Evergreen Solar Files for Bankruptcy

Massachusetts-based solar manufacturer Evergreen Solar  (NasdaqCM: ESLR) filed for bankruptcy on Monday after a long slide down from its 2007 high water mark that saw the company’s stock top out above $113 per share.

In those early years of the solar industry, Evergreen’s  proprietary "string ribbon" solar cell fabrication process made it an industry leader. The process reduced the cost of solar panels because making them required less polysilicon. 

Since then, the solar industry has changed dramatically. When Evergreen went public, there were only a handful of quoted solar companies, now there are at least 50.

Supplies of polysilicon have increased steadily with matching declines in cost, taking away Everygreen Solar’s primary advantage in the market.

At the same time, China’s solar manufacturing went into overdrive, reaching economies of scale and beating out western competitors on per-watt costs. 

Decreasing European solar subsidies and a global oversupply of panels marked the beginning of the end for Evergreen.

With solar cell prices at all-time lows and dropping further, in January 2011, Evergreen gave up on manufacturing in the US, announcing its intent to shut down a state-of-the-art plant in Devens, Massachusetts that was less than two years old.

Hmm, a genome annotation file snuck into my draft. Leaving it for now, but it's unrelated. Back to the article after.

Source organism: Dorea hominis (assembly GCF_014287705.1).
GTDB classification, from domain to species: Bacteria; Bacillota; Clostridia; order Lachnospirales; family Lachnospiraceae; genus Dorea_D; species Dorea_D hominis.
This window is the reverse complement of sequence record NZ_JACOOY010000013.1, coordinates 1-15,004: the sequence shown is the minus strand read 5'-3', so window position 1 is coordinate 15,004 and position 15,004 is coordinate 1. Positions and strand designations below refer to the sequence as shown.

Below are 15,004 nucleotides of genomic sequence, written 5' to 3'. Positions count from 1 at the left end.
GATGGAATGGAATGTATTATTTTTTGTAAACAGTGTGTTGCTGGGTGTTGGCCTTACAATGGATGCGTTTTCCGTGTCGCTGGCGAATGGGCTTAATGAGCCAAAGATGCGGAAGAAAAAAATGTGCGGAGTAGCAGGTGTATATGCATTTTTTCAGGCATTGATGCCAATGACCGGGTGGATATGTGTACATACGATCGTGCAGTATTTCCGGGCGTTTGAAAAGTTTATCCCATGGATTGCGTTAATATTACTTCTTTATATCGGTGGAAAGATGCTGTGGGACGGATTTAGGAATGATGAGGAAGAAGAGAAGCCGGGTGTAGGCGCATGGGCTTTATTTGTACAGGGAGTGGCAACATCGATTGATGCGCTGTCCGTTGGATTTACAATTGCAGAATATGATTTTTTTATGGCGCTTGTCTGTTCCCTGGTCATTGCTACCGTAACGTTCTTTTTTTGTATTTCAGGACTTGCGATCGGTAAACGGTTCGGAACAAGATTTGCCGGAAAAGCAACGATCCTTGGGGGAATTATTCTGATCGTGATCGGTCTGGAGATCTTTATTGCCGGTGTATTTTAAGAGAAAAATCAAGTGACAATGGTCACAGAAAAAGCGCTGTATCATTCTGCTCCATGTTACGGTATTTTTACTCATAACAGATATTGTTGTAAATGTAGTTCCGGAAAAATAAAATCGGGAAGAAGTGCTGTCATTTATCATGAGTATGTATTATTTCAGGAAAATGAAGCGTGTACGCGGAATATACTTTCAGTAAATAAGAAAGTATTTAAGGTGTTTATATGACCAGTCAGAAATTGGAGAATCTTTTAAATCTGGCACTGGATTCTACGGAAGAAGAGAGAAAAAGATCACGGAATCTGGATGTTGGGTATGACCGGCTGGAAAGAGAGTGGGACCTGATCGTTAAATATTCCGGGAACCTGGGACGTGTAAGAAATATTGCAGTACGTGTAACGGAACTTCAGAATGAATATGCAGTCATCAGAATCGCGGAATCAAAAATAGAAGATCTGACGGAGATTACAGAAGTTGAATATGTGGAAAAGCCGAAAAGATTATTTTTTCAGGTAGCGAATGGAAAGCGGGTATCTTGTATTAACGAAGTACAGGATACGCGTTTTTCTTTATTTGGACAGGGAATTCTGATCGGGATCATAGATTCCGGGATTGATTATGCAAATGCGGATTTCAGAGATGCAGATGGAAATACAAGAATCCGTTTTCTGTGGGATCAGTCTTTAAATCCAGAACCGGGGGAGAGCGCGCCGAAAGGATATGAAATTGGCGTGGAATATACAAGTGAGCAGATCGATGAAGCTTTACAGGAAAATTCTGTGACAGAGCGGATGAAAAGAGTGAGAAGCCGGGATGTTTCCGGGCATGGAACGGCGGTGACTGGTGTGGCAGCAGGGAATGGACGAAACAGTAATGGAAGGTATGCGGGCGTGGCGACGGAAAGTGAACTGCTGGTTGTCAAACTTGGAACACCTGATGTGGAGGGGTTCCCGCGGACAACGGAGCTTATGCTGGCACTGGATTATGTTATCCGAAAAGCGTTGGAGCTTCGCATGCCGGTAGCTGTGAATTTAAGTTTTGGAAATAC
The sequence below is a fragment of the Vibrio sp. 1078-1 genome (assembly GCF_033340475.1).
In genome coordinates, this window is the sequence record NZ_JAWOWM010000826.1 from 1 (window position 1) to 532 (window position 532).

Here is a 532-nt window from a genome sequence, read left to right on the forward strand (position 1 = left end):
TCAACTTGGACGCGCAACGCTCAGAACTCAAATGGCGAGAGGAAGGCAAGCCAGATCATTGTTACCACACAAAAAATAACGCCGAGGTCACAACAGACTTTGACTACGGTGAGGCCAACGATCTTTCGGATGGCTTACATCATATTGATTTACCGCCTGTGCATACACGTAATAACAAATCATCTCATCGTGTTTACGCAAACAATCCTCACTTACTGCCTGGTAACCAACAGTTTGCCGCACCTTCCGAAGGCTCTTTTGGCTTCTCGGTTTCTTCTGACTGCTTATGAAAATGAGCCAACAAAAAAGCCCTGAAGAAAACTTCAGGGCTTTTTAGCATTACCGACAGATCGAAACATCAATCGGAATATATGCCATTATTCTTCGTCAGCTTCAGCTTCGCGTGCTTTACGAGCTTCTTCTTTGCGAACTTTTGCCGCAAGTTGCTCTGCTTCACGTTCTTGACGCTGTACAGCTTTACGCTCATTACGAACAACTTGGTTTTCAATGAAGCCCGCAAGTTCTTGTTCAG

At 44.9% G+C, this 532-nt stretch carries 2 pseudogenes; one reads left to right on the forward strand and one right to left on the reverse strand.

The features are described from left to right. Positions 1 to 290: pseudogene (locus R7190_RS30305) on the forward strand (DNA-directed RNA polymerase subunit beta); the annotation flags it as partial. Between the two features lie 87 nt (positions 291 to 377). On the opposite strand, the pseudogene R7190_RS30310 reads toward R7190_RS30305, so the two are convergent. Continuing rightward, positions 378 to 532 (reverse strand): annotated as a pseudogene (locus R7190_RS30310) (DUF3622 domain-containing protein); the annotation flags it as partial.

The company moved its manufacturing to China in 2009, but the writing on the wall was obvious. 

In April, company executives warned investors they would need to raise cash soon, but they were unable to restructure debt with bondholders, making it difficult to secure additional capital. 

In court records filed Monday, the company says it has assets worth $424.5 million and debts of $485.6 million. 

A large solar cell maker like Norway’s REC (REC.OL) or China’s LDK Solar (NYSE: LDK) could move in to buy Evergreen’s technology at an enormous discount. 

Major shareholders in Evergreen include Vanguard Group, Korea’s OCI Co., and Aristeia Capital. 

On Tuesday afternoon the company’s stock price was $0.16 per share.

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